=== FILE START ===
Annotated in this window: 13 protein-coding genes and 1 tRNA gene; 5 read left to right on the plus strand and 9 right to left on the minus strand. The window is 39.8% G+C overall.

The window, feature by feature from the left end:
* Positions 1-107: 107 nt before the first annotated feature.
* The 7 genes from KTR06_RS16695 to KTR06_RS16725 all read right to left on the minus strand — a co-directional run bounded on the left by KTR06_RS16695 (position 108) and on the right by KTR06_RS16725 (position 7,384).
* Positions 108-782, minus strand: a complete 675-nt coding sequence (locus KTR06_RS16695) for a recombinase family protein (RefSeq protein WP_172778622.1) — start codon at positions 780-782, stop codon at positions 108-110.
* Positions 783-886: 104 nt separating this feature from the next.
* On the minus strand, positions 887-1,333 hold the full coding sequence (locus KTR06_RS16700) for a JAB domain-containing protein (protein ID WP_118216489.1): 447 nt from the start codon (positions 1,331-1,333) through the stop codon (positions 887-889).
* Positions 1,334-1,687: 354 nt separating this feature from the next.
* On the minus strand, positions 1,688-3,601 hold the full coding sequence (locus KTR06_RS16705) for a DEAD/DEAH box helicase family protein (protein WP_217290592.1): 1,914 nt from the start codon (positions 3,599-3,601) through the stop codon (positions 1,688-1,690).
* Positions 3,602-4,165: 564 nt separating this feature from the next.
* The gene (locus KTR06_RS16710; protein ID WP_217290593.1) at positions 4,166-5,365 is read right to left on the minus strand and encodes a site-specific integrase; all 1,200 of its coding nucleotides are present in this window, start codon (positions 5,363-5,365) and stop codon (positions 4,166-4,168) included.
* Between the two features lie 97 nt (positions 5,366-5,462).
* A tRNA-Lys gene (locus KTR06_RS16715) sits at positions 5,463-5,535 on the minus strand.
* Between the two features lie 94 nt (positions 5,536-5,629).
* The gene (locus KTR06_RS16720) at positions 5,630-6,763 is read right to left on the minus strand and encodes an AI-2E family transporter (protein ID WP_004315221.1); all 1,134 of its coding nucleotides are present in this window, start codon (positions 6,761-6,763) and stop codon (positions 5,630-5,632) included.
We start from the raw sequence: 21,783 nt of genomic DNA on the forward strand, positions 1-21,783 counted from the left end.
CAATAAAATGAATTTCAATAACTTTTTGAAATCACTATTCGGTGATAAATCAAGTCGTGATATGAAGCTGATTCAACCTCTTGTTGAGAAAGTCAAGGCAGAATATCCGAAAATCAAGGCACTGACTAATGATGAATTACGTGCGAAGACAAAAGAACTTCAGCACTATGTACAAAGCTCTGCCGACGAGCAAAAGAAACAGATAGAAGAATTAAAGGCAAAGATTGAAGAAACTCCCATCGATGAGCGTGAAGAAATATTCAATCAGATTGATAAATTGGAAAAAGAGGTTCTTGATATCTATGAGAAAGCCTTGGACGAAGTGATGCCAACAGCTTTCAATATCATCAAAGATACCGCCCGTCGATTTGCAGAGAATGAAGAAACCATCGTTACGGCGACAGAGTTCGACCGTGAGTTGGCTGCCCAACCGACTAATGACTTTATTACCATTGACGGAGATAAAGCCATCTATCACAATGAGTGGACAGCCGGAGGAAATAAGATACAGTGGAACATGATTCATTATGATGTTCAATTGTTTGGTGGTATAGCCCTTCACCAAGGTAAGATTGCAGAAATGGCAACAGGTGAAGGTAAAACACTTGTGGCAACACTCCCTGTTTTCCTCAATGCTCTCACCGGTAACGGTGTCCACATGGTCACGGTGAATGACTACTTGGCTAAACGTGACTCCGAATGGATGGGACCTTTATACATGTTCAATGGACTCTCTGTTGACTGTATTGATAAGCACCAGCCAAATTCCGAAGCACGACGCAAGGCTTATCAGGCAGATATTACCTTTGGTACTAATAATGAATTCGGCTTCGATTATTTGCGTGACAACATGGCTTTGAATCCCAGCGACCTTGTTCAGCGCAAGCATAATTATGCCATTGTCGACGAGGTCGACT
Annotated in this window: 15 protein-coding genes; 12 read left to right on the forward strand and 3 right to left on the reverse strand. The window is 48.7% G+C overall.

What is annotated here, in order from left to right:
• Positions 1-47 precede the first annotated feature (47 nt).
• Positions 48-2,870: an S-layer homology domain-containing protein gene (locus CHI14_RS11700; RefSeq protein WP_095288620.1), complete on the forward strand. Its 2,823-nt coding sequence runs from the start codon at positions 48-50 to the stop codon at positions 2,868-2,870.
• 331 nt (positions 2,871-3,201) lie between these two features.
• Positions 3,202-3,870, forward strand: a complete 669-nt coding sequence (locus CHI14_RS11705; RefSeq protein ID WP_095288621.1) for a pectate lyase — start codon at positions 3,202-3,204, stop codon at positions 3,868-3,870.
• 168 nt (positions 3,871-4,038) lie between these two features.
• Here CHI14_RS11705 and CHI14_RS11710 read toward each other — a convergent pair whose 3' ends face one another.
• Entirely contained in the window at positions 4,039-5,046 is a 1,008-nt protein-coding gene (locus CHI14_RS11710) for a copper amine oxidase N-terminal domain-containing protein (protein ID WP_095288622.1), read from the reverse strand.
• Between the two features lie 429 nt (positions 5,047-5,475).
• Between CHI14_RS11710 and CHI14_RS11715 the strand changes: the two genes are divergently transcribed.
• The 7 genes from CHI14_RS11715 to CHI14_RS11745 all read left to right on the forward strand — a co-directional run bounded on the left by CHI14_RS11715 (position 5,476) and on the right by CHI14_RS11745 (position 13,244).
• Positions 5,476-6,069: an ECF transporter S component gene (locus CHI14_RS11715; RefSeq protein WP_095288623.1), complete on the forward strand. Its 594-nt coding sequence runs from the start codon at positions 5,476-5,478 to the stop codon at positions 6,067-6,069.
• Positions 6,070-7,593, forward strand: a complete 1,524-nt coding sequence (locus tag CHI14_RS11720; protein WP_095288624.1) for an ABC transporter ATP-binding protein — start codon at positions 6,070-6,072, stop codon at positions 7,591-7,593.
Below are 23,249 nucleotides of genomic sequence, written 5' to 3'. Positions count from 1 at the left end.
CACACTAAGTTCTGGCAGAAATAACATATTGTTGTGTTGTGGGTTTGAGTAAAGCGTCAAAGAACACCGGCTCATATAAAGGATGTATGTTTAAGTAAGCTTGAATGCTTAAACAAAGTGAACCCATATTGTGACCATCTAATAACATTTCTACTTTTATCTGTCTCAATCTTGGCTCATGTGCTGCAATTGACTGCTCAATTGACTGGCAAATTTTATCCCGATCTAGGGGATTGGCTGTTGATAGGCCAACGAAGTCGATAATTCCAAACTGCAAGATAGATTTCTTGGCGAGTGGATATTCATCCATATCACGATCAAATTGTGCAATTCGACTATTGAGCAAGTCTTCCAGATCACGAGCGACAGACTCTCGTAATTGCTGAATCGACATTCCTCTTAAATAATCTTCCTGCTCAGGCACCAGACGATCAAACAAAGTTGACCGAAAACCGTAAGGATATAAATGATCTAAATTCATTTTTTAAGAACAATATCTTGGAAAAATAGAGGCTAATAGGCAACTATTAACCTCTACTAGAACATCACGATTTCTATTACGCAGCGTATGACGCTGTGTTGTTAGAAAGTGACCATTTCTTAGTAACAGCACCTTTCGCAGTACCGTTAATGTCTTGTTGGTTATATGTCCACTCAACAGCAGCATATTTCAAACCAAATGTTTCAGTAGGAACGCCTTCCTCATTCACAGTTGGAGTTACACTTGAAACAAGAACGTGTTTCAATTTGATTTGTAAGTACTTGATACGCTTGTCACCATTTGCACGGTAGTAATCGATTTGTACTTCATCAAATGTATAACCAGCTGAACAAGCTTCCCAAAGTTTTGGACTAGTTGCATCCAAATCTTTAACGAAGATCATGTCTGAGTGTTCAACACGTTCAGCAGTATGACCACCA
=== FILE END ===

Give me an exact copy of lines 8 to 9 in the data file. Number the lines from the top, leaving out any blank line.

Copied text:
* Positions 1,334-1,687: 354 nt separating this feature from the next.
* On the minus strand, positions 1,688-3,601 hold the full coding sequence (locus KTR06_RS16705) for a DEAD/DEAH box helicase family protein (protein WP_217290592.1): 1,914 nt from the start codon (positions 3,599-3,601) through the stop codon (positions 1,688-1,690).